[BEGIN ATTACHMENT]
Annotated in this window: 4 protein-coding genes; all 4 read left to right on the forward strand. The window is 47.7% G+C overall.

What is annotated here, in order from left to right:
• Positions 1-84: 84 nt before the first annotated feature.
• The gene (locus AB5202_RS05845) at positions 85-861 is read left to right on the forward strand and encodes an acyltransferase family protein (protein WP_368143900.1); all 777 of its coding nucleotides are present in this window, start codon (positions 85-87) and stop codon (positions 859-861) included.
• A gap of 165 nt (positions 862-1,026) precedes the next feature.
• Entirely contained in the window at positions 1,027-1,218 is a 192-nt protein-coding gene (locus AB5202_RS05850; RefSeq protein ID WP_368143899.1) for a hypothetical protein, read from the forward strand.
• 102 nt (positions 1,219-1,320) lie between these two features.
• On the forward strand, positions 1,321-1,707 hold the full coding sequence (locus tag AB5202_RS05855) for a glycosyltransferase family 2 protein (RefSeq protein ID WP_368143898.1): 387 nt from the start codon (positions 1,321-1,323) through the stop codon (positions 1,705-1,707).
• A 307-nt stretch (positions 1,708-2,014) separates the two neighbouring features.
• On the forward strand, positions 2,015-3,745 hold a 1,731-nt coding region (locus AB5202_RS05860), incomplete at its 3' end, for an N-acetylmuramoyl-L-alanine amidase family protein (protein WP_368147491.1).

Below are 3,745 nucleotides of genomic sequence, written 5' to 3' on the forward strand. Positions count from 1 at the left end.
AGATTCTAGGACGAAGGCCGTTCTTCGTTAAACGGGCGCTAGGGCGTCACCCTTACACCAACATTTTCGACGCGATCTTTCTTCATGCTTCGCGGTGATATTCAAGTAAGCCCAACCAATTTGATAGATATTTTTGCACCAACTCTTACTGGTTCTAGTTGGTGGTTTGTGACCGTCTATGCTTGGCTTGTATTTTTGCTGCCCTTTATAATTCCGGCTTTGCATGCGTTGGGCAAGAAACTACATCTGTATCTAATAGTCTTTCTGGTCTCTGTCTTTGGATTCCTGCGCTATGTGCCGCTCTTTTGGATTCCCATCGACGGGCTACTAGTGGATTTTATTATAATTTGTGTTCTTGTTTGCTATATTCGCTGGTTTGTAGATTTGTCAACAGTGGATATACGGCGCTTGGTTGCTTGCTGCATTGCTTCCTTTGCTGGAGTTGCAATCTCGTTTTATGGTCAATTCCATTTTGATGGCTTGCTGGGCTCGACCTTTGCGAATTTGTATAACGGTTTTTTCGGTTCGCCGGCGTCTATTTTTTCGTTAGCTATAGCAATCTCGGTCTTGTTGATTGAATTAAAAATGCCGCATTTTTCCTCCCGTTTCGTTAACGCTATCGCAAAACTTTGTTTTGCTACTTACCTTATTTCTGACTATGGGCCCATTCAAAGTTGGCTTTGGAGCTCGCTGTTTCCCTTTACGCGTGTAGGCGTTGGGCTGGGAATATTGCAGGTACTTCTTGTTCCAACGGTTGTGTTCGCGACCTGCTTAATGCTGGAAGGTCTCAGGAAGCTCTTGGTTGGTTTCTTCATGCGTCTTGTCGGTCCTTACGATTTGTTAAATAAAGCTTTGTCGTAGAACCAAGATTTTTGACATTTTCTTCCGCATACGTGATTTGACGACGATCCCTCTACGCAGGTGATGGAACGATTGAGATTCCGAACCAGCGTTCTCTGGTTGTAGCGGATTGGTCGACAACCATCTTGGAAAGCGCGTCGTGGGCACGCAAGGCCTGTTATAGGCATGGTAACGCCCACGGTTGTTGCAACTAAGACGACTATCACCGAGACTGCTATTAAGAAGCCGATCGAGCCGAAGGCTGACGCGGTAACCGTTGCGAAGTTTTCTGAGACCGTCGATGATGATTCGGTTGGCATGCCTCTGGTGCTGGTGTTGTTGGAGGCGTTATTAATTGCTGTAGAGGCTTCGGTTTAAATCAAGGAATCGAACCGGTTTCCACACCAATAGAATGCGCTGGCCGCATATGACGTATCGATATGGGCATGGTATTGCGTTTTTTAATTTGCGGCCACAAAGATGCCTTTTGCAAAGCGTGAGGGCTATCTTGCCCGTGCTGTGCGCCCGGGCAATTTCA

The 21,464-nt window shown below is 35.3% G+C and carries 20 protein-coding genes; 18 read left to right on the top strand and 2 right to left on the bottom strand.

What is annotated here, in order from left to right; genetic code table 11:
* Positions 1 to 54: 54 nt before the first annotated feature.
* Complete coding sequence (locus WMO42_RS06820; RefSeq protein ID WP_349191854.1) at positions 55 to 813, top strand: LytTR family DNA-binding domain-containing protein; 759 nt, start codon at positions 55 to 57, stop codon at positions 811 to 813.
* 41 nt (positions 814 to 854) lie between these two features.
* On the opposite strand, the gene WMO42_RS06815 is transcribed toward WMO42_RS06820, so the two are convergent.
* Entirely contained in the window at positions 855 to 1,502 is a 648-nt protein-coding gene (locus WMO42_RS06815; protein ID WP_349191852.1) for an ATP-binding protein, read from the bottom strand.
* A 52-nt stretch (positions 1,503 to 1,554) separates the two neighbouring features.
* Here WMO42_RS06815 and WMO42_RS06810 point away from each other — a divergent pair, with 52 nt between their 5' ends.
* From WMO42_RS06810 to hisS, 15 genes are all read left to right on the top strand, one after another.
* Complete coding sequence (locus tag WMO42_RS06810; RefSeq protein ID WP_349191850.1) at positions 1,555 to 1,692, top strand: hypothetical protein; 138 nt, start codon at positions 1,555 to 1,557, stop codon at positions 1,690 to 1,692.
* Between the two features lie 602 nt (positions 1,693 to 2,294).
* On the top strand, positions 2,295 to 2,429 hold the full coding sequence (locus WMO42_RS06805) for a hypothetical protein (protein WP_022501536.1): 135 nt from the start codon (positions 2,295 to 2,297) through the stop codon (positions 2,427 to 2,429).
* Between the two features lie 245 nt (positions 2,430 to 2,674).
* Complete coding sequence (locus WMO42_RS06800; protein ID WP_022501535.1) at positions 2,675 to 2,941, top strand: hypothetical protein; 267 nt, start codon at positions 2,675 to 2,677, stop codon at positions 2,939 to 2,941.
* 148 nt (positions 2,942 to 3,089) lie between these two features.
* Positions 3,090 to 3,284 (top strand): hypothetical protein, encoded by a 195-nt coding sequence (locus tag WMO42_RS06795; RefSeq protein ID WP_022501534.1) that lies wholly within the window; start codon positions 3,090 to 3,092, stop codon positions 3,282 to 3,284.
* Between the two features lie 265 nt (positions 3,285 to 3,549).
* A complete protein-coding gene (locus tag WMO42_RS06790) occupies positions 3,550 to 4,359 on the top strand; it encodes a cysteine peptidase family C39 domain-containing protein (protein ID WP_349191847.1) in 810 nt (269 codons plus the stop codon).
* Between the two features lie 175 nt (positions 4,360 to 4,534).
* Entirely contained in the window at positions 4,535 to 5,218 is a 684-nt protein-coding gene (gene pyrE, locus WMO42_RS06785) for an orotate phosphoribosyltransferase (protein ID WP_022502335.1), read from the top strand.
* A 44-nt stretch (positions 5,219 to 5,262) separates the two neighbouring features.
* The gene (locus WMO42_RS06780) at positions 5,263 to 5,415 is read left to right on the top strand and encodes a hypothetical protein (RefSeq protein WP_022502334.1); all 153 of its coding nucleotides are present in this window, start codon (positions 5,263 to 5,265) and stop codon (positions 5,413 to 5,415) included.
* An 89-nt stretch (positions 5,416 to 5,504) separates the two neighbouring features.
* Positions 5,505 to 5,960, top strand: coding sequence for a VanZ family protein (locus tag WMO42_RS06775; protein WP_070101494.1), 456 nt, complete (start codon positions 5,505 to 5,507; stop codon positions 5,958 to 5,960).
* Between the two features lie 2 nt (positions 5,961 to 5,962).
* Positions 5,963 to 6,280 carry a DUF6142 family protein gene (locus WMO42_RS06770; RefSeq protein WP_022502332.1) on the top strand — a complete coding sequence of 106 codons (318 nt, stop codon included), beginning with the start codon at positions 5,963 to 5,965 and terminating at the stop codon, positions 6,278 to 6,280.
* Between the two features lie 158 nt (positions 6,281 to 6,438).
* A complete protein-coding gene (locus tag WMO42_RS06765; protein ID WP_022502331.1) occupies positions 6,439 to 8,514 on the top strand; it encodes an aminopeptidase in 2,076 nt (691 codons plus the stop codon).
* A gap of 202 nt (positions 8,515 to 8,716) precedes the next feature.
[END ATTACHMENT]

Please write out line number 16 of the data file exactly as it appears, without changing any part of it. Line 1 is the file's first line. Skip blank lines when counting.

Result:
* Complete coding sequence (locus WMO42_RS06820; RefSeq protein ID WP_349191854.1) at positions 55 to 813, top strand: LytTR family DNA-binding domain-containing protein; 759 nt, start codon at positions 55 to 57, stop codon at positions 811 to 813.